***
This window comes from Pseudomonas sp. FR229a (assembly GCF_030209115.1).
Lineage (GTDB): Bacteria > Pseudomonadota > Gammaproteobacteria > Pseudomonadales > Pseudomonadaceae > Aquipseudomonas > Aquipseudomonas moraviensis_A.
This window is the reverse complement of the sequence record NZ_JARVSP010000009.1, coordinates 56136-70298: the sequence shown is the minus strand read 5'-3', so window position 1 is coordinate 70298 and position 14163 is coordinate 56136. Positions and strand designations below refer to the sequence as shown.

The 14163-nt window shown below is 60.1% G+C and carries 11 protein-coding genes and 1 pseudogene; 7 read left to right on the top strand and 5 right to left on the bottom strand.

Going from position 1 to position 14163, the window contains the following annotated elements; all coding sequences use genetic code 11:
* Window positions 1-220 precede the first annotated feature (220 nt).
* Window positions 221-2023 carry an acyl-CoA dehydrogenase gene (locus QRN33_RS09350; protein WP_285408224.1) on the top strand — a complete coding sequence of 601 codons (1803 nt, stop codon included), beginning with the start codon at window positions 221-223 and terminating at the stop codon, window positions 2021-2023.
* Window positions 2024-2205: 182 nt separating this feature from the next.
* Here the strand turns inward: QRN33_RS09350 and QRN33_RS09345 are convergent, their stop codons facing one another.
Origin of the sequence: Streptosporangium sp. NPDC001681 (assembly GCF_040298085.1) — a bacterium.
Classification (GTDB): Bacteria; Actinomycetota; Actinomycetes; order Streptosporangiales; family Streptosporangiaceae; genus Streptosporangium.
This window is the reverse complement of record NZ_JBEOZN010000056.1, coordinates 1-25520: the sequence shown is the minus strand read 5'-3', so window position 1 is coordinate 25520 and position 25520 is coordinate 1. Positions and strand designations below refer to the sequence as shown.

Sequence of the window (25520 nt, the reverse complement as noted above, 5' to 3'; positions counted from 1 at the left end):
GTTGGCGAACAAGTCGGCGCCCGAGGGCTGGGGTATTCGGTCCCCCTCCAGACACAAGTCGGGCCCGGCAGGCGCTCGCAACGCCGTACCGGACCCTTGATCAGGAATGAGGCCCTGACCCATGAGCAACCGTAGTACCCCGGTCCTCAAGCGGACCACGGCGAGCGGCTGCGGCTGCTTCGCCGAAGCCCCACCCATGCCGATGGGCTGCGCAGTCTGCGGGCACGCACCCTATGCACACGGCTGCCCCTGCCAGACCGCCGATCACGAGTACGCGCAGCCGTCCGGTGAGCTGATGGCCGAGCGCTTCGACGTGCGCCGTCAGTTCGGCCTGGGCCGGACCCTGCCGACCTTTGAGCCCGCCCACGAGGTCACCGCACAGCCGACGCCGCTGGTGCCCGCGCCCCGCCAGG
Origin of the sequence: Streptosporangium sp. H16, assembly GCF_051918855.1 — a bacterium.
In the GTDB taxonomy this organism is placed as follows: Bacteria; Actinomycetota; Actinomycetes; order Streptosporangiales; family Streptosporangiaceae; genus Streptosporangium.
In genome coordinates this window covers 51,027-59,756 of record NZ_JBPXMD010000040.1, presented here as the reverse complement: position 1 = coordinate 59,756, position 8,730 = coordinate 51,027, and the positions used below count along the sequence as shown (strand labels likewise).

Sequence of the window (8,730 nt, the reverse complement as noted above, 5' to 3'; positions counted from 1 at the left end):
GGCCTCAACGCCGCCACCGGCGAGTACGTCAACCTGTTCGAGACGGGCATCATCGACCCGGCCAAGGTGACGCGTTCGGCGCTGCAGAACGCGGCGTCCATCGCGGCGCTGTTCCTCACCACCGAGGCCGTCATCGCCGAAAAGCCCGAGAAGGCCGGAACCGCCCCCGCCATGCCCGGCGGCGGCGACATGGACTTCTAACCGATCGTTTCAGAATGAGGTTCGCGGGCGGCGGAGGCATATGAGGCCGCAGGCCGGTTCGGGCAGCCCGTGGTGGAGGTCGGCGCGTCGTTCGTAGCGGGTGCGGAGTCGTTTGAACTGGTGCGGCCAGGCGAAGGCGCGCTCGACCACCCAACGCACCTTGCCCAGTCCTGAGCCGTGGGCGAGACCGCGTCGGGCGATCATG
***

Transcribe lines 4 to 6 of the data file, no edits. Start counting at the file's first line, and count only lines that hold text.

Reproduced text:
The 14163-nt window shown below is 60.1% G+C and carries 11 protein-coding genes and 1 pseudogene; 7 read left to right on the top strand and 5 right to left on the bottom strand.

Going from position 1 to position 14163, the window contains the following annotated elements; all coding sequences use genetic code 11:
* Window positions 1-220 precede the first annotated feature (220 nt).